“Just six months ago, Facebook revealed the existence of Building 8, a division focused on delivering consumer “hardware products that are social first”, including brain–computer interfaces designed to aid people with disabilities.”
Venture investment in health tech has also accelerated.
“Meanwhile, health tech has become one of the hottest areas for venture investment in the United States: more than 1,000 new digital-health companies have started up since 2012. A report from Rock Health, a US venture-capital fund headquartered in San Francisco that invests in digital-health start-ups, estimates5 that $15 billion has poured in to the sector over the past 5 years, up from $1.5 billion in 2012 and $1.1 billion in 2011”
The biggest difference between tech and traditional health companies is the attitude to iterate and execute quickly.
“But what struck me most on moving from the Beltway to the Bay Area was that, unlike pharma and biotech, tech companies enter biomedical and health research with a pedigree of software research and development, and a confident, even cocky, spirit of disruption and innovation. They have grown by learning how to move quickly from concept to execution. Software development may generate a minimally viable product within weeks. That product can be refined through 'dogfooding' (testing it on a few hundred employees, families or friends) in a month, then released to thousands of users for rapid iterative improvement.”
“During my first month working at Verily, I returned to Bethesda for the winter holidays; when I went back to work in early January, I found that a group of engineers had developed an entirely new product between Christmas and New Year's Day. Contrast that with the NIH-funded world of research, where it usually takes at least 18 months to go from proposing an idea to getting a project funded, or the years it can take to transform the discovery of a molecule into a marketable drug.”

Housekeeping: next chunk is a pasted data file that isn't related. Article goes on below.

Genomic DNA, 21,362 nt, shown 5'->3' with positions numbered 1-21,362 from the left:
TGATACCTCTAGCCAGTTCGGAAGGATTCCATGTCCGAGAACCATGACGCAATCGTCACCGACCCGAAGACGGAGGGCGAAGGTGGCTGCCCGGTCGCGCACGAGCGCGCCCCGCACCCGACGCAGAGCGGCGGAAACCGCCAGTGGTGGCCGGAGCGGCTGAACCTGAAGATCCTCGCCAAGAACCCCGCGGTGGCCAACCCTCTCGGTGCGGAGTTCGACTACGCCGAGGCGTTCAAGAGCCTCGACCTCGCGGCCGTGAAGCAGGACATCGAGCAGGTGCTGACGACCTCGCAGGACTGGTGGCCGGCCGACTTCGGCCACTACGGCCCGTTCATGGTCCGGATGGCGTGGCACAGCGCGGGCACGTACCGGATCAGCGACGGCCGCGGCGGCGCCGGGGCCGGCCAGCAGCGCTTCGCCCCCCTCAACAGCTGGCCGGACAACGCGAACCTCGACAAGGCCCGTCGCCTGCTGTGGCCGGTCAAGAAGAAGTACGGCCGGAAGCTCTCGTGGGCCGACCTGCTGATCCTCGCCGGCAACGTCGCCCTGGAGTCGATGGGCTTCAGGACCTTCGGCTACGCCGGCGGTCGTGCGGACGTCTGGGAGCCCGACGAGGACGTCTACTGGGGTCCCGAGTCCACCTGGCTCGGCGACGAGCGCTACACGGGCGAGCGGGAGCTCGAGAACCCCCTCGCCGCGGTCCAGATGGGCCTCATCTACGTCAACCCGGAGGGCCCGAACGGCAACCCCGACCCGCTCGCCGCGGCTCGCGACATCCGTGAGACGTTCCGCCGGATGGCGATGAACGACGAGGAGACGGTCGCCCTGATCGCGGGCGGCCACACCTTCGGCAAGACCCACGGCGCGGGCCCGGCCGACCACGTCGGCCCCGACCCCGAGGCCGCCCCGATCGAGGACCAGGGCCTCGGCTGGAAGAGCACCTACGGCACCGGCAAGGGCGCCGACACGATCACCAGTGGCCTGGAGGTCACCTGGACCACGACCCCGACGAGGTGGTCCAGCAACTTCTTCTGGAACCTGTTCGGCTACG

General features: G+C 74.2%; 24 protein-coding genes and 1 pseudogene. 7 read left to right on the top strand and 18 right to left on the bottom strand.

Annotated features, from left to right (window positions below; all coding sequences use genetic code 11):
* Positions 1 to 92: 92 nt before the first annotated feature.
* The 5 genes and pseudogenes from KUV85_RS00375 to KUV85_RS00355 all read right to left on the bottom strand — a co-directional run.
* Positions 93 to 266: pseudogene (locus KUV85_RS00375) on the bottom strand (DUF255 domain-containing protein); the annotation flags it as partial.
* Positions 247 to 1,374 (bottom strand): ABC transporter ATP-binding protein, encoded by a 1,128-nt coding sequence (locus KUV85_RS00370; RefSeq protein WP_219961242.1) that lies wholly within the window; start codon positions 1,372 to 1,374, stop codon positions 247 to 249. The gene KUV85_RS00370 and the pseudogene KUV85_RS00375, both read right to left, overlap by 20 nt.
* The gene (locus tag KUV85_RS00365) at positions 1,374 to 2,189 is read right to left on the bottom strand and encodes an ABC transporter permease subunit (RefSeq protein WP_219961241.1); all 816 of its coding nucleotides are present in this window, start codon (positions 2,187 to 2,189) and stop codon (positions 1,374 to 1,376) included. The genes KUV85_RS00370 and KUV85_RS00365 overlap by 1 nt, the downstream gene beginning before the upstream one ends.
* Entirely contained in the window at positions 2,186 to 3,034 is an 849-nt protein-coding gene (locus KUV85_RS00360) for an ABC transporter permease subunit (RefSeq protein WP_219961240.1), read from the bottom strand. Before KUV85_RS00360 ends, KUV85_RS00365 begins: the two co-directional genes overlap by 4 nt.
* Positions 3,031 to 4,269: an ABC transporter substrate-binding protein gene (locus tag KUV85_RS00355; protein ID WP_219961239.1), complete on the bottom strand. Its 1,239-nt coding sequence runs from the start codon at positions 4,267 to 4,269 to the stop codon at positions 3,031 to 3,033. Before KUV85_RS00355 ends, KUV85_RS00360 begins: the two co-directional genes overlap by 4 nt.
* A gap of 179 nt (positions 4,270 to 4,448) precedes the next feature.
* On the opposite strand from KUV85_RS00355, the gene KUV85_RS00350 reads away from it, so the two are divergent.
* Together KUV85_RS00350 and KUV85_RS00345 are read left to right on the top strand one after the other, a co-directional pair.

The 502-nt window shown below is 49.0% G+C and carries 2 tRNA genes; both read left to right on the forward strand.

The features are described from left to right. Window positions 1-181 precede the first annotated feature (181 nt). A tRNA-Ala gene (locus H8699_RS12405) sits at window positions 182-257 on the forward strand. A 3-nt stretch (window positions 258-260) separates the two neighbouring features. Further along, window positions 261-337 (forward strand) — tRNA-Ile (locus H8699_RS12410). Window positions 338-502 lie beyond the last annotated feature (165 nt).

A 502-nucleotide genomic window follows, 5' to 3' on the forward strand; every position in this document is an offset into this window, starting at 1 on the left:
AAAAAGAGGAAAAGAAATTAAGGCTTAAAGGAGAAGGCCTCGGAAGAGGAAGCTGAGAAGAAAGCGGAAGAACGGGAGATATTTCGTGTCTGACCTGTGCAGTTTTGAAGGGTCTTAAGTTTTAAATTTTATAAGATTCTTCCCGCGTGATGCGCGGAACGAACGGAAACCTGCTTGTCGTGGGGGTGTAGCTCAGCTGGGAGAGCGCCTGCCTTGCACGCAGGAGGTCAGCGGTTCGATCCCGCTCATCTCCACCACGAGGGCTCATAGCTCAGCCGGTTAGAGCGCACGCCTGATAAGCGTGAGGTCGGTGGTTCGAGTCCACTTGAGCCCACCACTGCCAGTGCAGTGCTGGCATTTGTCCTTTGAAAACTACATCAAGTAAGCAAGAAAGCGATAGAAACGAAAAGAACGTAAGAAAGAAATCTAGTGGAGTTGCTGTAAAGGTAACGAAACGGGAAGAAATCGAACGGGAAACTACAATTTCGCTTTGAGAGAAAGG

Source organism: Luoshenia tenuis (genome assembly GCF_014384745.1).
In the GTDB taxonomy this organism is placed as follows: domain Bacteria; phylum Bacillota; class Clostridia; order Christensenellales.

“This intense focus on the rapid development of consumer products is very different from the pursuit of fundamental knowledge that has been a hallmark of academic research. And as a newcomer (what Google calls a noogler), I found the language of product development and the drive towards 'quarterly OKRs' (objectives and key results) a bit off-putting. But the truly disruptive impact of tech companies is not the rapid-fire push for consumer products or their deep pockets; it's their focus on AI and data resources.”
Tech companies are transforming data science and they are already showing promising results in detecting diseases
“A by-product of this is that tech companies are transforming data science — much as pharma and biotech transformed medicinal chemistry and molecular biology in the last decades of the twentieth century. In an era when biology is increasingly an information science, the tools being created by tech companies can provide insights that will almost certainly be translated into advances for health.”
“First, in 2016 a team at Google used a version of machine learning called convolutional neural nets to create an algorithm to detect diabetic retinopathy6. The researchers started by having 54 ophthalmologists rate 128,175 retinal images.”
“Third, a team at Microsoft has used anonymous Bing search histories from 9.2 million users to predict cases of pancreatic cancer several months before people are usually diagnosed with the disease7. The team identified characteristic patterns of historical symptom searches in more than 3,000 anonymous users who subsequently indicated a probable diagnosis of pancreatic cancer — indicated by searches such as 'just diagnosed with pancreatic cancer'. “
Even though tech companies have scale and speed, they do not have the expertise or deep understanding necessary for developing better solutions.
“In short, tech companies have scale and speed: an experiment can involve millions of people and be completed in months. But scale and speed aren't everything.”
“They usually do not have the regulatory expertise needed to develop medical products, they rarely have access to clinical samples and they often lack a deep understanding of the clinical problem to be solved.”
However, they have taken steps by hiring clinical and healthcare experts.